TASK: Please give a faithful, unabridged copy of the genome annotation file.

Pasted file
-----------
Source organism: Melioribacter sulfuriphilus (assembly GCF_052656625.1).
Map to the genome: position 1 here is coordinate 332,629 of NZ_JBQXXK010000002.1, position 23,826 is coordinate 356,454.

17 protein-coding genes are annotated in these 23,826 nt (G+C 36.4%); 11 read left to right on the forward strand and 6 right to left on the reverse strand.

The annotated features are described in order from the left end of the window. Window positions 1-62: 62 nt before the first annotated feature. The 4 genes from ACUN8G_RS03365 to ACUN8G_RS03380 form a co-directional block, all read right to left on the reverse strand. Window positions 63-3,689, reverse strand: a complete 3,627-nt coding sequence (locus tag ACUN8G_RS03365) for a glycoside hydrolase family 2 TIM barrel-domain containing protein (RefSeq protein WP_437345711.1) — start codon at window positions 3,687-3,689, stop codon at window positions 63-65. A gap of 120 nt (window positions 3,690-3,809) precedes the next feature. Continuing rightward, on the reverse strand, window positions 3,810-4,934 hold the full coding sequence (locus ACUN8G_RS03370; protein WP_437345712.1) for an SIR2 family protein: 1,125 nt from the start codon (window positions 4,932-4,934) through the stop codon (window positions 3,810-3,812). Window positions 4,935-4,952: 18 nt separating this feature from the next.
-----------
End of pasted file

Source organism: Melioribacter sulfuriphilus (assembly GCF_052656625.1).
Map to the genome: position 1 here is coordinate 332,629 of NZ_JBQXXK010000002.1, position 23,826 is coordinate 356,454.

17 protein-coding genes are annotated in these 23,826 nt (G+C 36.4%); 11 read left to right on the forward strand and 6 right to left on the reverse strand.

The annotated features are described in order from the left end of the window. Window positions 1-62: 62 nt before the first annotated feature. The 4 genes from ACUN8G_RS03365 to ACUN8G_RS03380 form a co-directional block, all read right to left on the reverse strand. Window positions 63-3,689, reverse strand: a complete 3,627-nt coding sequence (locus tag ACUN8G_RS03365) for a glycoside hydrolase family 2 TIM barrel-domain containing protein (RefSeq protein WP_437345711.1) — start codon at window positions 3,687-3,689, stop codon at window positions 63-65. A gap of 120 nt (window positions 3,690-3,809) precedes the next feature. Continuing rightward, on the reverse strand, window positions 3,810-4,934 hold the full coding sequence (locus ACUN8G_RS03370; protein WP_437345712.1) for an SIR2 family protein: 1,125 nt from the start codon (window positions 4,932-4,934) through the stop codon (window positions 3,810-3,812). Window positions 4,935-4,952: 18 nt separating this feature from the next.